- Ear drops of any kind, with intact tympanic membrane. In general, all ear drops are placebos, as they have no way to get into the inner ear. A rare exception might be ear drops in persons who have perforations in their ear drum.
- Gabapentin (Neurontin). (Piccirillo et al, 2007 indicates that it is a placebo; also see Witsell et al (2007)) A weak mood stabilizer.
- Ginkgo Biloba (Alternative medicine
found in health food stores, 120-240 mg twice daily -- some anecdotal evidence
of efficacy) (Seidman and Keate, 2002), but also papers suggest no effect (Canis et al, 2011)
- Homeopathic preparations -- (see above) these are certainly placebos !
- Lamotrigine (an anticonvulsant). We have had no experience with this one. Might be helpful for persons with migraine induced tinnitus, or microvascular compression. There are better drugs for both migraine and MVC. Lamotrigine is also used as a mood stabilizer.
- Lidocaine iontophoresis. This is a rather bizzare idea where a local anesthetic is used for treatment of tinnitus. It is hard to understand why this would work, as lidocaine is a short acting drug. Bulo et al (2022) stated that "Due to the heterogeneity and the limited quality of the studies found, no clear statement can be made about the efficacy. "
- misoprostol, Cytotec (300 mg TID) -- we have never encountered a patient
that responded to this
- Ondansetron. A recent randomized double-blind trial suggested that patients on 16 mg/day of ondasetron scored better on the "tinnitus severity index". (Taslimi et al, 2013). In this study, there were a total of 5 outcome measures, 4 of which were unchanged. While it is exciting to have a drug that has some effect on tinnitus, we are dubious that this is a real effect. We would like to see this study replicated.
- Serc (8 - 16 mg TID). We have had some good results in some patients with Serc.
Also other medical treatments of Meniere's
disease may be worth considering.
- Sonavel -- is a collection of "natural ingredients", such as vitamins and household spices (e.g. Riboflavin, Folate, Magnesium, Potassium, Garlic, Rosemary, Hawthorn berry, Hibiscus flower). There are very amazing claims online about "Thousands of people worldwide have already restored their hearing and gotten rid of their tinnitus by taking Sonavel. " We would like to see the data.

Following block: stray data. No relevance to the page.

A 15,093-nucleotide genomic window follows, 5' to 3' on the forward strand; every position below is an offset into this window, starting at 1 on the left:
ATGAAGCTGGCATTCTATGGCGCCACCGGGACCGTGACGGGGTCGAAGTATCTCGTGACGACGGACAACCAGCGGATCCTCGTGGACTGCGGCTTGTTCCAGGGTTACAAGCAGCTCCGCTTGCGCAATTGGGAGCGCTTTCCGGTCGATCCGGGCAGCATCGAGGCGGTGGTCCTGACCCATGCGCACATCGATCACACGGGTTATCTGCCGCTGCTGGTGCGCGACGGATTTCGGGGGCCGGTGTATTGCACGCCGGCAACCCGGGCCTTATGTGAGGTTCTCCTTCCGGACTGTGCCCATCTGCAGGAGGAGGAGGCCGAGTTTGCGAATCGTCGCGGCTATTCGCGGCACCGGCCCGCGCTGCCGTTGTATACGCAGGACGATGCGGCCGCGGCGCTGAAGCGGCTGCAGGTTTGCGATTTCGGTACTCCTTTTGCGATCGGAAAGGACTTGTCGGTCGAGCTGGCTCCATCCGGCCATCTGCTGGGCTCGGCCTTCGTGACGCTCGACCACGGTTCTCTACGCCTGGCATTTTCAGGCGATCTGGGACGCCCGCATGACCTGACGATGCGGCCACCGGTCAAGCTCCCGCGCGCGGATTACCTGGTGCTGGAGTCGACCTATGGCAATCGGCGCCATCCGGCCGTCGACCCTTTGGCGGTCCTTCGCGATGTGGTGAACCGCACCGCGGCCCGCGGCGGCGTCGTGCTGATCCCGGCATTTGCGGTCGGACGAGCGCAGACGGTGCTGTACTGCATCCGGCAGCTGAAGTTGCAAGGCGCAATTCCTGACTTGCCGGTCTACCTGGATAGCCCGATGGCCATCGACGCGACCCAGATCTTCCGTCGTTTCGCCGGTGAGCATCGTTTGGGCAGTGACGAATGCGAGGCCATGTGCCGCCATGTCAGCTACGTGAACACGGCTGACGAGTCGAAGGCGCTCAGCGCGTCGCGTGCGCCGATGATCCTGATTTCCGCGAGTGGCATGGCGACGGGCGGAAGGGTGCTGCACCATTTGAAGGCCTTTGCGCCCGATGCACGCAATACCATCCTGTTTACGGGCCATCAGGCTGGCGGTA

- Tocainamide (more than 1200 mg/day) -- a cardiac drug related to the local
anesthetics (Dobie, 1999). See comments above due to Shea, who feels that tocainamide is sometimes effective.
- Zinc supplements (50 mg daily). Zinc has been used for many years as a treatment of tinnitus. Most studies show no significant effect (e.g. Arda et al, 2003). It seems most likely at this writing (2007) that zinc is a placebo.
Comment: Some of these drugs may be worth considering depending on ones
personal situation. The ones with the least adverse effects would seem most
logical. If one understands the mechanism of one's tinnitus, it seems more likely that a drug like this might work.
Dubious, non-drug treatments
- Acupuncture. This probably a placebo treatment although acupuncture is preferred to placebo (Dobie, 1999).
- Bimodal neuromodulation combining sound and tongue stimulation. (Conlon et al, 2020). This uncontrolled trial compared three different electrical settings for a device that electrically stimulates the tongue while producing noise. The obvious fallacy of this paper is that there was no placebo arm. Subjects in all three arms improved. This is very suspicious. This study, unencumbered by a rationale or physiology, needs to be redone with a placebo.
- Desyncra -- an unproven device with a number of papers lacking control subjects. Probably a placebo.
- Electrical stimulation. Two randomized controlled trials in the 1980's found a device ineffective compared with a placebo (Dobie, 1999). There is probably no harm other than to the pocketbook. There is some data for TENS however.
- Electromagnetic stimulation. Again, no help for the simple devices. (Ghossaini et al, 2004). However, see the TMS entry below for the high intensity version.
- Laser treatments. Gungor and colleagues (2008) recently reported that 5 mw laser applied to the external ear canal is useful in tinnitus. It is difficult for us to see how shining a bright light on the ear canal could affect tinnitus coming from the inner ear as the laser cannot reach the inner ear. Almost certainly a placebo.